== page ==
We Need More Customer Service Reps Like Capt. Mike Of The Good Ship Netflix

We’re always hearing complaints about robotic customer service reps who refuse to deviate from a script — this is especially true in chat support, where CSRs sometimes have an entire library of go-to cut-and-paste replies at the ready. So it’s refreshing when we come across a story about a CSR who is willing to shake things up by using a bit of humor while also doing his job.

Over on Reddit, someone has posted the transcript of a chat between a Netflix customer and a rep named Michael, or as he refers to himself “Captain Mike of the good ship Netflix.”

What makes the conversation even more refreshing is that the customer plays along, referring to himself as Lt. Norman. You can read the whole thing below, but here is one choice exchange from the conversation, which involved a Parks and Recreation episode that was getting stuck and repeating the same few seconds (video evidence from yet another Netflix customer):

Customer: at 5 minutes of operation… the visual creates a temporal loop, and nearly 3 seconds of footage repeats over and over again. Our ship seems to be immune to the effect, as our lives are not actually repeating over and over.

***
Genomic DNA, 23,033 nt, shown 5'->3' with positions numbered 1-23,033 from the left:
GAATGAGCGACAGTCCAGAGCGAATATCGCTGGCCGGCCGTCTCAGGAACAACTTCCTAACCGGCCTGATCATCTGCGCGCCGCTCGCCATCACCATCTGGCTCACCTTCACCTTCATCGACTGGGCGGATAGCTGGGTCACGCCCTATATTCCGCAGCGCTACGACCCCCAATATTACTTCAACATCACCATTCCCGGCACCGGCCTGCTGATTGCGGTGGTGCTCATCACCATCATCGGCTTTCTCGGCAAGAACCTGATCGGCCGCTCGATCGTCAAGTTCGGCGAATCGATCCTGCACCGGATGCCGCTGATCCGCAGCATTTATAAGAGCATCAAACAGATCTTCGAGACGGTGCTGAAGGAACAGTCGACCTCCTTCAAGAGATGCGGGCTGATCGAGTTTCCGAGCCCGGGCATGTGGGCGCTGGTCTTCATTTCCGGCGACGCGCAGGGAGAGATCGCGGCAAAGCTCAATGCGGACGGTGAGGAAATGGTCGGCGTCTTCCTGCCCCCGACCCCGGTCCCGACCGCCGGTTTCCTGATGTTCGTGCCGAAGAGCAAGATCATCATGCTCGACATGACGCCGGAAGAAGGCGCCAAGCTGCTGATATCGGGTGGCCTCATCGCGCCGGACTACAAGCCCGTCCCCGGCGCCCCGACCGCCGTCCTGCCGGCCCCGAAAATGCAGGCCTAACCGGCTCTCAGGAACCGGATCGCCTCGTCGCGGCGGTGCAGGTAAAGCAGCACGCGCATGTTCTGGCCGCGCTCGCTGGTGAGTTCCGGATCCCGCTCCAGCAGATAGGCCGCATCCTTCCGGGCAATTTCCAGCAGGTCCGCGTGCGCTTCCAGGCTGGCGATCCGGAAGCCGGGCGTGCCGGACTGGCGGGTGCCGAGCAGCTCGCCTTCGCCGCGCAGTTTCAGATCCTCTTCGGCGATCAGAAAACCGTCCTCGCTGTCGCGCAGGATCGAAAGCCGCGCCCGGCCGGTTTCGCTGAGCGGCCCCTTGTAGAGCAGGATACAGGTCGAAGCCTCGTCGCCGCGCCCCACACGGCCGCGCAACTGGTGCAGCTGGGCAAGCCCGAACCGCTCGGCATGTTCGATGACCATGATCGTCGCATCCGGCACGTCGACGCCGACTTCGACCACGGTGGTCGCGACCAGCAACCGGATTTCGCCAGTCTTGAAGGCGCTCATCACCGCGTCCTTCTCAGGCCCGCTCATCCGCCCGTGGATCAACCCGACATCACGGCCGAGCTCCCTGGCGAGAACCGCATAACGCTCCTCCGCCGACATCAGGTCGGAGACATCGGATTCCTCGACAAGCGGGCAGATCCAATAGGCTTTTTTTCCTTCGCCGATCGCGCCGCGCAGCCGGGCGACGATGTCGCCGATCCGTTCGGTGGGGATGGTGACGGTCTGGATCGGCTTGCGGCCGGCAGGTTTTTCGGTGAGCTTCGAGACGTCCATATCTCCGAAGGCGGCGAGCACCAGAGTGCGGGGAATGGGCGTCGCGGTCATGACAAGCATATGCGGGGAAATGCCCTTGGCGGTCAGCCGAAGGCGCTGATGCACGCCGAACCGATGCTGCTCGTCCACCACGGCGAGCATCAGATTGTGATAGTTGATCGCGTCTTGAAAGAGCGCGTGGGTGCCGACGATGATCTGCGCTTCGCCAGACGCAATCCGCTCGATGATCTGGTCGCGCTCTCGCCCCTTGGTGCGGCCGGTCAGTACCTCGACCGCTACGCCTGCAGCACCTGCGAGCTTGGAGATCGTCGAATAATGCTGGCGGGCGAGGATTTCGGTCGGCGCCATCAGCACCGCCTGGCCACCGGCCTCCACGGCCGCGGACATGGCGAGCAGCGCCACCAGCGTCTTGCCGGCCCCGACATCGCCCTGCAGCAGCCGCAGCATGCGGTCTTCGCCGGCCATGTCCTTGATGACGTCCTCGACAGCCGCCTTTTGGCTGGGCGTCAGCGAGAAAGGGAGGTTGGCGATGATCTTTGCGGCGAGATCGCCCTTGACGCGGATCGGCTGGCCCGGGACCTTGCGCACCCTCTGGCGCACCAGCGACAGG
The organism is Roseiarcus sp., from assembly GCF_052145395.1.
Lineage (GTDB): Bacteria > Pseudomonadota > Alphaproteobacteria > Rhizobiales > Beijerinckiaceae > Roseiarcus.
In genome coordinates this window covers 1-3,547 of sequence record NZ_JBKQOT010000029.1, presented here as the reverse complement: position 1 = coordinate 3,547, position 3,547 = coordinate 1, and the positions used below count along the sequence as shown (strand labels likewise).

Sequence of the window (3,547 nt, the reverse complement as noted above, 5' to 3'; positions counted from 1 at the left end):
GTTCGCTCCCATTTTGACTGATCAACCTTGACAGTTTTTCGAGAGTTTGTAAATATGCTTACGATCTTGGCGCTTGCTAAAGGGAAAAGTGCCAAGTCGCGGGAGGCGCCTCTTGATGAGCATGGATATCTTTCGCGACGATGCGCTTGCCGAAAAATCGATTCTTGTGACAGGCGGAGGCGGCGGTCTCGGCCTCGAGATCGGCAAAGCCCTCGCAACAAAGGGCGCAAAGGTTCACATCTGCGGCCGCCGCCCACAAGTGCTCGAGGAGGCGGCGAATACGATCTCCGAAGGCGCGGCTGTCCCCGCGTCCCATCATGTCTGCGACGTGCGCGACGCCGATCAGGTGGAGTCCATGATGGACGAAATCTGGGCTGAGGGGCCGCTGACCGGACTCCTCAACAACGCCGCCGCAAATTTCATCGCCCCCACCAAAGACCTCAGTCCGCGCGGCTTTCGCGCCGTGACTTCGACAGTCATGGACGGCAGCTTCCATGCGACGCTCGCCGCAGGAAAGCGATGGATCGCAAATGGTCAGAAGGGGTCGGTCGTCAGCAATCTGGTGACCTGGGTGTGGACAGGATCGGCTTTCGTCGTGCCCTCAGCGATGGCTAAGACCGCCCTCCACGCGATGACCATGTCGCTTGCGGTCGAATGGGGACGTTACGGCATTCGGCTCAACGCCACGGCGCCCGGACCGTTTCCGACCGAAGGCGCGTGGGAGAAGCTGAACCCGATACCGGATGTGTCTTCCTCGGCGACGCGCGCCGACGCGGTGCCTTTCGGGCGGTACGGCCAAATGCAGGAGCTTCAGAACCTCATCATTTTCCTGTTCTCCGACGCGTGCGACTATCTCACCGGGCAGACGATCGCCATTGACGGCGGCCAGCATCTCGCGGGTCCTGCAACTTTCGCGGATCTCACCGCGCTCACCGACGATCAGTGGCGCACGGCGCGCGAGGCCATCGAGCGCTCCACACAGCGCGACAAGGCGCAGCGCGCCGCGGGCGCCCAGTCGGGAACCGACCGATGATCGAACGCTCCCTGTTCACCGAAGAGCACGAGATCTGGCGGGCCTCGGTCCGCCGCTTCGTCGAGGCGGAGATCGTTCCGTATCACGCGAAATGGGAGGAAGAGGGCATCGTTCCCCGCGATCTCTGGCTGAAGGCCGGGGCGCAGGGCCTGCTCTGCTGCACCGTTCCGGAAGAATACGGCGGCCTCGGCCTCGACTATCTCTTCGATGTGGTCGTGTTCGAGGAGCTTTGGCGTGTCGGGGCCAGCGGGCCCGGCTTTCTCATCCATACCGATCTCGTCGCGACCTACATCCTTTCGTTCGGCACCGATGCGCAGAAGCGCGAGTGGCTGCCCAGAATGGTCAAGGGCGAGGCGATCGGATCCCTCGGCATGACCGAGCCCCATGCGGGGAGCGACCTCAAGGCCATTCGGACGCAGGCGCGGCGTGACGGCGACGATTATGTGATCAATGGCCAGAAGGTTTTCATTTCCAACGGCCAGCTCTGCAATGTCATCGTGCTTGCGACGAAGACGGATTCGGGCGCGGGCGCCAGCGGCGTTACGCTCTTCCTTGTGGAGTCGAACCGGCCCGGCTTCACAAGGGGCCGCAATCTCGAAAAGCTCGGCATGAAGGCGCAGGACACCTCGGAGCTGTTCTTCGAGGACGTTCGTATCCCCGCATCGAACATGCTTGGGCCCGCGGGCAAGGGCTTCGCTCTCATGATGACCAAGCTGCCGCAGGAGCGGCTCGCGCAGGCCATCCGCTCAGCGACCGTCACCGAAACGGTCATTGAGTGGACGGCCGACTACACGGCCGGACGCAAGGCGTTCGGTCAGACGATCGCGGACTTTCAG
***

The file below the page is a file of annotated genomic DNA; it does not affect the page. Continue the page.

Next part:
Cap’n Mike: Oh, no LT I told you no watching Netflix while we sail through the [Bermuda] Triangle.

Customer: Dammit, I’m an engineer, not a navigator

In the Reddit comments, a user claiming to be Lt. Norman says he truly enjoyed the chat and that “even more interaction would have been awesomer. I think he didn’t expect me to take him up on the ‘invitation’ to be silly.”

And that’s exactly what makes this case such a pleasant change of pace — the CSR kept things light from the very beginning, but didn’t do anything to push the customer away or get him offline as quickly as possible, even though there was not much Mike could have done beyond reporting it to the tech team to investigate.

Sadly, a number of people in the Reddit comments express the sentiment that most companies would fire or at least reprimand a CSR who tried to bring a bit of levity to the proceedings.

There are obviously situations where joking around might be a big risk — most people contacting an insurance companies would probably not no what to make of being greeted in this way. But companies make the mistake of confusing “businesslike” and “scripted.”

Customer service work should be a true craft, in which the best CSRs are constantly adjusting their responses to the individual customer’s personality and the needs of each case. If CSRs are not allow to occasionally demonstrate they are human, how can they all be expected to treat customers like human beings?

Here’s the full version of the Netflix transcript:
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